For helical CT, the “pitch” describes the speed of the imaging table, defined by the length that the table traverses in a single rotation of the CT gantry relative to the nominal beam width. As a result, if the distance the table traversed during a gantry rotation matches the beam width, this is characterized as a pitch of 1.0 to 1 (1.0:1). If the table travels 50% faster, the pitch would be 1.5:1, indicating stretching of the helix and slight undersampling within the acquisition.

As with all medical imaging, the evaluation of image quality depends on the clinical task at hand. In some instances, spatial resolution, that is, the ability to discern small lesions or represent fine detail, is of clinical importance, whereas, in other cases, outstanding contrast resolution is essential. As a result, the three parameters of image quality of importance are spatial resolution, image contrast, and noise.

The spatial resolution is typically defined by the X-ray focal spot size and the detector dimensions in both the transverse and axial or z-direction. The smaller the detector and focal spot size, the higher the spatial resolution. In addition, a thinner slice thickness would reduce the partial volume effect in the axial or z-direction.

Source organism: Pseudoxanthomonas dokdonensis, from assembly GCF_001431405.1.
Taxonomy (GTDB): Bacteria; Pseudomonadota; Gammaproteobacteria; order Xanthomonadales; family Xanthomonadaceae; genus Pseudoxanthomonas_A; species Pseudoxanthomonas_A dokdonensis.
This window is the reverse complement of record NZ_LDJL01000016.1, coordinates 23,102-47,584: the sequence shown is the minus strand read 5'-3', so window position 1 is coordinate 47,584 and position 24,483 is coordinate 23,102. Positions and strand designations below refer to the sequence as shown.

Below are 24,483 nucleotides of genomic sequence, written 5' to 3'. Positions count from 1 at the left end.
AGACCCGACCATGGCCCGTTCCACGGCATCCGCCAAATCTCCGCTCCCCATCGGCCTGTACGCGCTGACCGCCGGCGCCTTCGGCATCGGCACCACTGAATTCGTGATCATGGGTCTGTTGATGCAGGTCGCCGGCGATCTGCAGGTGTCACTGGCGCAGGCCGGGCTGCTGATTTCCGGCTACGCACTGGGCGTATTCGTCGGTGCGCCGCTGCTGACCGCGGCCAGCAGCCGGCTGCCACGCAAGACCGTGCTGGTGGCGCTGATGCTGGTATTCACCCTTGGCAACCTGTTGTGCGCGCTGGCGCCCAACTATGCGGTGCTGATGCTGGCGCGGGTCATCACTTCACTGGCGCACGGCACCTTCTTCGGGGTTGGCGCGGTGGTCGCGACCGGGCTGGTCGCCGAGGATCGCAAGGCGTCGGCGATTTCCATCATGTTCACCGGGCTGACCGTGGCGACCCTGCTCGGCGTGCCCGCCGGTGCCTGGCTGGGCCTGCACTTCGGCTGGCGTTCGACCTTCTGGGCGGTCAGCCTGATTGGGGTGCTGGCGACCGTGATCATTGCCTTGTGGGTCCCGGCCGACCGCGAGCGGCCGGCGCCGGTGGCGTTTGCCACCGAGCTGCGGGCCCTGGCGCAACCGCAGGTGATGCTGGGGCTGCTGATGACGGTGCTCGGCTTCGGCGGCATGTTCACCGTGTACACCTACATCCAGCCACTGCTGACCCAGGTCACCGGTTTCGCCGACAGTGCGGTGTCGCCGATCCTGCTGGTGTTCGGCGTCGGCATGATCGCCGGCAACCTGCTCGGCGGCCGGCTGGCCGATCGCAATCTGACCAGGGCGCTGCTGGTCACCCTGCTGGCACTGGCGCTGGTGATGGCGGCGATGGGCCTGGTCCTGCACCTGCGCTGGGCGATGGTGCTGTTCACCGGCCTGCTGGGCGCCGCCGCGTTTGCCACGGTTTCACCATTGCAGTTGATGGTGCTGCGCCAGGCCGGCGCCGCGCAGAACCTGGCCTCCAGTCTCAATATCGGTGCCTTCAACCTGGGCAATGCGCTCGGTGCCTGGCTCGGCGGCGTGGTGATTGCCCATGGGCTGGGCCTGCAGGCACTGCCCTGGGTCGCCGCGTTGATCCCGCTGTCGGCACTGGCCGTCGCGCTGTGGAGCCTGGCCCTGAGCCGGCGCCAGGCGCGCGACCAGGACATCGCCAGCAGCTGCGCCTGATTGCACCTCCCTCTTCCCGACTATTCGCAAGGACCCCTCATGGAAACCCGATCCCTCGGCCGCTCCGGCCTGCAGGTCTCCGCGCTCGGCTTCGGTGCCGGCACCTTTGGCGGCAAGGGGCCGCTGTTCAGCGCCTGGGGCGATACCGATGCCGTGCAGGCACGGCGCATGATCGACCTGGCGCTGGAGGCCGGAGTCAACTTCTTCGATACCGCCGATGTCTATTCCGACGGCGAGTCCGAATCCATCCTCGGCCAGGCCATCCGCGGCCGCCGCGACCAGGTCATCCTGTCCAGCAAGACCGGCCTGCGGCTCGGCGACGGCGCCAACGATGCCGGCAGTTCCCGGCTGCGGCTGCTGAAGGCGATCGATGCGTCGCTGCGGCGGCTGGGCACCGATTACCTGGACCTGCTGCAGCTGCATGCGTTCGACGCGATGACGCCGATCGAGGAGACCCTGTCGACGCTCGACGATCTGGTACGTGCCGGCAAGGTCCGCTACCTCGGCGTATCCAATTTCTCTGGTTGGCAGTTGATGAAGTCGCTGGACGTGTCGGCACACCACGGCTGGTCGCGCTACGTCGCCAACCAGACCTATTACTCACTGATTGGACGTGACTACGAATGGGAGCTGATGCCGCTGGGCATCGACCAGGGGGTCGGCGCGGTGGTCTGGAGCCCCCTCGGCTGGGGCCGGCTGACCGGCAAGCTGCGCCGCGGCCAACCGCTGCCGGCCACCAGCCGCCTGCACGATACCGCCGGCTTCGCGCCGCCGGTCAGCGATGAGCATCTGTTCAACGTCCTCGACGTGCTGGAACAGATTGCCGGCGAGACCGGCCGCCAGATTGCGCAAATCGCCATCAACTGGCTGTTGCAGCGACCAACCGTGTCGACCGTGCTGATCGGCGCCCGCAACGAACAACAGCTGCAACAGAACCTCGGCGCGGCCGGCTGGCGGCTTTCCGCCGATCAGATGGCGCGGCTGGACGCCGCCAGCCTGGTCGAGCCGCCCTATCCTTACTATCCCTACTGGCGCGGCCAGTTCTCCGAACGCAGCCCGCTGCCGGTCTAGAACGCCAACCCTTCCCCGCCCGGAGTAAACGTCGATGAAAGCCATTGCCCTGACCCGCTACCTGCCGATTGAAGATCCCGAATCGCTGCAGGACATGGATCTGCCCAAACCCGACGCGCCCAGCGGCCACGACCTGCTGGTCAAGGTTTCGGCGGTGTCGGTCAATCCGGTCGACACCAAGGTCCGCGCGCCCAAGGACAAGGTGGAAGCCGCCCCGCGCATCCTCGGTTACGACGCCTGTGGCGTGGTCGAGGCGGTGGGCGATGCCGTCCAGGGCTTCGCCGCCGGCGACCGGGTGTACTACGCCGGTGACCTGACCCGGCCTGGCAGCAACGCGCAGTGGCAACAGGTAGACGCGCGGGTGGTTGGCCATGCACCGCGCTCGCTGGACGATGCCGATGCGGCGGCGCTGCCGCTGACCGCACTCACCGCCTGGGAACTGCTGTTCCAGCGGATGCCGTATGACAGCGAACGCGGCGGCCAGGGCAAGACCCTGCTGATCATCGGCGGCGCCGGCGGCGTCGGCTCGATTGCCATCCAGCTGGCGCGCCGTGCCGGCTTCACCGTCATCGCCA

As discussed previously, the choice of kVp can affect image contrast; thus the kVp should be determined based on the clinical task.

Quantum noise within the CT image depends on the number of detected X-ray quanta incorporated into a CT transverse image. As described previously, the number of X-rays produced depends on both kVp and mAs. The fraction of those detected further depends on the size of the patient, the slice width, the pitch, and smoothing during image reconstruction. In other words, practically all aspects of the CT acquisition affect quantum noise in the CT image. The magnitude of the quantum noise is often parameterized by the “noise index,” which is defined by the standard deviation of the pixel values within a standard uniform CT phantom.

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May 24, 2020 | Posted by in GENERAL RADIOLOGY | Comments Off on Basic Principles of SPECT and SPECT/CT and Quality Control